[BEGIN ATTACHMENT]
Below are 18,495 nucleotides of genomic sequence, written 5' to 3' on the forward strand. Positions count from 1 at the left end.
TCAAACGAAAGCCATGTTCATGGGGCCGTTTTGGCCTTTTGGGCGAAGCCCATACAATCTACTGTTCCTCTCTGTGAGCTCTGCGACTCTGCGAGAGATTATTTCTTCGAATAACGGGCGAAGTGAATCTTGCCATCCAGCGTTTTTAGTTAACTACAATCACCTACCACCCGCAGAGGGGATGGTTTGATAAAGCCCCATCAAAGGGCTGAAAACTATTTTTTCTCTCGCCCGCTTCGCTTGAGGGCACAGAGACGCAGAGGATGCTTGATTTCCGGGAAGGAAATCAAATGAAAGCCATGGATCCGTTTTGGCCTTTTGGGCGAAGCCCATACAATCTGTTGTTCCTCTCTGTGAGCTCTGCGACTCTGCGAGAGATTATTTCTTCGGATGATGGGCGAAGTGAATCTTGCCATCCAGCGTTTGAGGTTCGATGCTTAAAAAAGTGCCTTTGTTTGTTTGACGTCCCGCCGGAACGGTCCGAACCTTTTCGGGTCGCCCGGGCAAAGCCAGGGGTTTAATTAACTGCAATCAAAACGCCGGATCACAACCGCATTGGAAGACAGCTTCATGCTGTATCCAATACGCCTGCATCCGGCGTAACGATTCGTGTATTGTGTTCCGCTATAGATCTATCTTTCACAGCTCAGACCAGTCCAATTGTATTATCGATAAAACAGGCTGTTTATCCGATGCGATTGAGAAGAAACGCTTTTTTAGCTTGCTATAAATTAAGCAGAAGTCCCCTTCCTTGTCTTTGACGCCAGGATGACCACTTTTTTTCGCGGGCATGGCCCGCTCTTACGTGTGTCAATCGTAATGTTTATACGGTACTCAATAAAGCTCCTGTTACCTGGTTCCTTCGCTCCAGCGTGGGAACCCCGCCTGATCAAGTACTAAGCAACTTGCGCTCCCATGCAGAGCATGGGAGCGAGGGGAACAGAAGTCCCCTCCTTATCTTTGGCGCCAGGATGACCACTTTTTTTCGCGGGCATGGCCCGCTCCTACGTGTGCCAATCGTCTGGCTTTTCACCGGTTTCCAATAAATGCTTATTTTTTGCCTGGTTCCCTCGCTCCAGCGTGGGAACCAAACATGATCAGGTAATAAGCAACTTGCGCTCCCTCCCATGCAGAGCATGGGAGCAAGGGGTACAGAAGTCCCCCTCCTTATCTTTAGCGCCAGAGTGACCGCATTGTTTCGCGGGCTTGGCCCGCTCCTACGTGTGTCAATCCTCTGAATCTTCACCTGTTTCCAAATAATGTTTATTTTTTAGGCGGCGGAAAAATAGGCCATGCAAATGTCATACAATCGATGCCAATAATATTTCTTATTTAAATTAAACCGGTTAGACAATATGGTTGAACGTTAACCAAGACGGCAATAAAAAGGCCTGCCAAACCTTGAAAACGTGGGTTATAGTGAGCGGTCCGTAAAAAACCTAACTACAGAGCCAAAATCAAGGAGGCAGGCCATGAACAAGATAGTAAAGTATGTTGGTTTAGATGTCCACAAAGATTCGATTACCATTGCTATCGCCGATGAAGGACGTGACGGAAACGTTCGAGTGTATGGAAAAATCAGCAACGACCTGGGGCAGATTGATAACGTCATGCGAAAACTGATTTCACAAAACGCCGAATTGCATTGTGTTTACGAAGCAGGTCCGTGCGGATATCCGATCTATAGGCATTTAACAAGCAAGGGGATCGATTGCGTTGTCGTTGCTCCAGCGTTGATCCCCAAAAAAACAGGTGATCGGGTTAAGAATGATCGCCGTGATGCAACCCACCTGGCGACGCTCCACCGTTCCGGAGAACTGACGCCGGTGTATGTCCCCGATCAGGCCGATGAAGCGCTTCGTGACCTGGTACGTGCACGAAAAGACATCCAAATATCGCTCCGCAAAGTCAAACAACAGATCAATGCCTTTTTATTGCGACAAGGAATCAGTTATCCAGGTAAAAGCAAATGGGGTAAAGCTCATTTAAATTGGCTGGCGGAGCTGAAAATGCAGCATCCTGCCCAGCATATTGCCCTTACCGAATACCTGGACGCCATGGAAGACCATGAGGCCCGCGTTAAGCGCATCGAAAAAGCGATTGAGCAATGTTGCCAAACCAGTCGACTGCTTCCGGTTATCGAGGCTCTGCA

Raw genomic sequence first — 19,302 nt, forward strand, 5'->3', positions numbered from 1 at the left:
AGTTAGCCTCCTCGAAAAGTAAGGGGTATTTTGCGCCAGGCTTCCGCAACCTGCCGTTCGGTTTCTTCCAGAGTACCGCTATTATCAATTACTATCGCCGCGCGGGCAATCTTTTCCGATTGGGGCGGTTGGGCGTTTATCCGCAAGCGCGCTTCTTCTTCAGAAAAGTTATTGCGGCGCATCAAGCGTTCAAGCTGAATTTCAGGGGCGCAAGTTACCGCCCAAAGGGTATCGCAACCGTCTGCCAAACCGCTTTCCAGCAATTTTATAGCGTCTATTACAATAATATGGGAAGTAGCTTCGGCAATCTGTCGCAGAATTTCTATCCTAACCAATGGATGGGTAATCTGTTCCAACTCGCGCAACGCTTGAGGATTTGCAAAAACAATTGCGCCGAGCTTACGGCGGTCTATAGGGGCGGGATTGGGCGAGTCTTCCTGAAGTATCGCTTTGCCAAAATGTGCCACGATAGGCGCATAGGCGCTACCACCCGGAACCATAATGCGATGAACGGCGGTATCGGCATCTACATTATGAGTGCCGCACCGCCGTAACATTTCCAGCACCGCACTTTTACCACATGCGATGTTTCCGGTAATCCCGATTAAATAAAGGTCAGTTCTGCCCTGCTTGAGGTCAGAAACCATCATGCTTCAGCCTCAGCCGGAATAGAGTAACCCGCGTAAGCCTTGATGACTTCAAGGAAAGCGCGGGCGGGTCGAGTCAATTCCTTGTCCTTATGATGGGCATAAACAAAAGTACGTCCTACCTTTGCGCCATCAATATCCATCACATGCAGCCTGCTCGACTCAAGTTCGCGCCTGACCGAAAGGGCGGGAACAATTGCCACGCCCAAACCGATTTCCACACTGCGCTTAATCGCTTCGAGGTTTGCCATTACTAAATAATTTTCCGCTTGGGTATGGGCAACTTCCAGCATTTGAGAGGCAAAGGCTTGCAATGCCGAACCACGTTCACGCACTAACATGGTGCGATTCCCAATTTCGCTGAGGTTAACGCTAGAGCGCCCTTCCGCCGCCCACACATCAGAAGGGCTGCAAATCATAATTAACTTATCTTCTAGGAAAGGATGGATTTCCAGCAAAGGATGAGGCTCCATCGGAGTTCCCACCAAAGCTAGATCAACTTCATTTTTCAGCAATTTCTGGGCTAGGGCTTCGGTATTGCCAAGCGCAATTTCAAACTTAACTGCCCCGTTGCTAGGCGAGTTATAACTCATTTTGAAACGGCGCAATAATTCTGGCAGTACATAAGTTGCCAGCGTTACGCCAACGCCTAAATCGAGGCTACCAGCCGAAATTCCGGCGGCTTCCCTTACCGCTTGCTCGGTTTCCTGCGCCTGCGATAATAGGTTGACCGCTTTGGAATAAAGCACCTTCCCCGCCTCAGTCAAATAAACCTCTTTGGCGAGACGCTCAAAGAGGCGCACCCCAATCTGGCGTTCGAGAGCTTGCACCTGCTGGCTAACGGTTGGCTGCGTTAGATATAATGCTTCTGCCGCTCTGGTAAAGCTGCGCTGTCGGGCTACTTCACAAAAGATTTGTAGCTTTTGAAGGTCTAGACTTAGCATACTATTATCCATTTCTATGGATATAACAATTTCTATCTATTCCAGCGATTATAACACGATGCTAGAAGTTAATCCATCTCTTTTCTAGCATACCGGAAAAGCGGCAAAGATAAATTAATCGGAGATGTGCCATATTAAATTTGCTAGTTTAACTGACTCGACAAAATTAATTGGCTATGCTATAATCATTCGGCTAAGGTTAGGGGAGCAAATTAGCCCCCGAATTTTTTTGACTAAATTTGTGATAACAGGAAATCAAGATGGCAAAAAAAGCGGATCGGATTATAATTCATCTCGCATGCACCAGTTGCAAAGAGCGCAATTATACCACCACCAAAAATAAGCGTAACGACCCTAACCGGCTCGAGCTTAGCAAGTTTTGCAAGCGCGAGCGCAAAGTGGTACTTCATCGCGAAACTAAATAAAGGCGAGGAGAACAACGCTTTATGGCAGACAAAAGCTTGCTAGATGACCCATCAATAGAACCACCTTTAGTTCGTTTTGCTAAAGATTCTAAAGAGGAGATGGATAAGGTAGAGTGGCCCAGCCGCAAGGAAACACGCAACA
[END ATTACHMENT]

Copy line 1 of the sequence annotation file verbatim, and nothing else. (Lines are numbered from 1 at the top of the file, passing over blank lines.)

Below are 18,495 nucleotides of genomic sequence, written 5' to 3' on the forward strand. Positions count from 1 at the left end.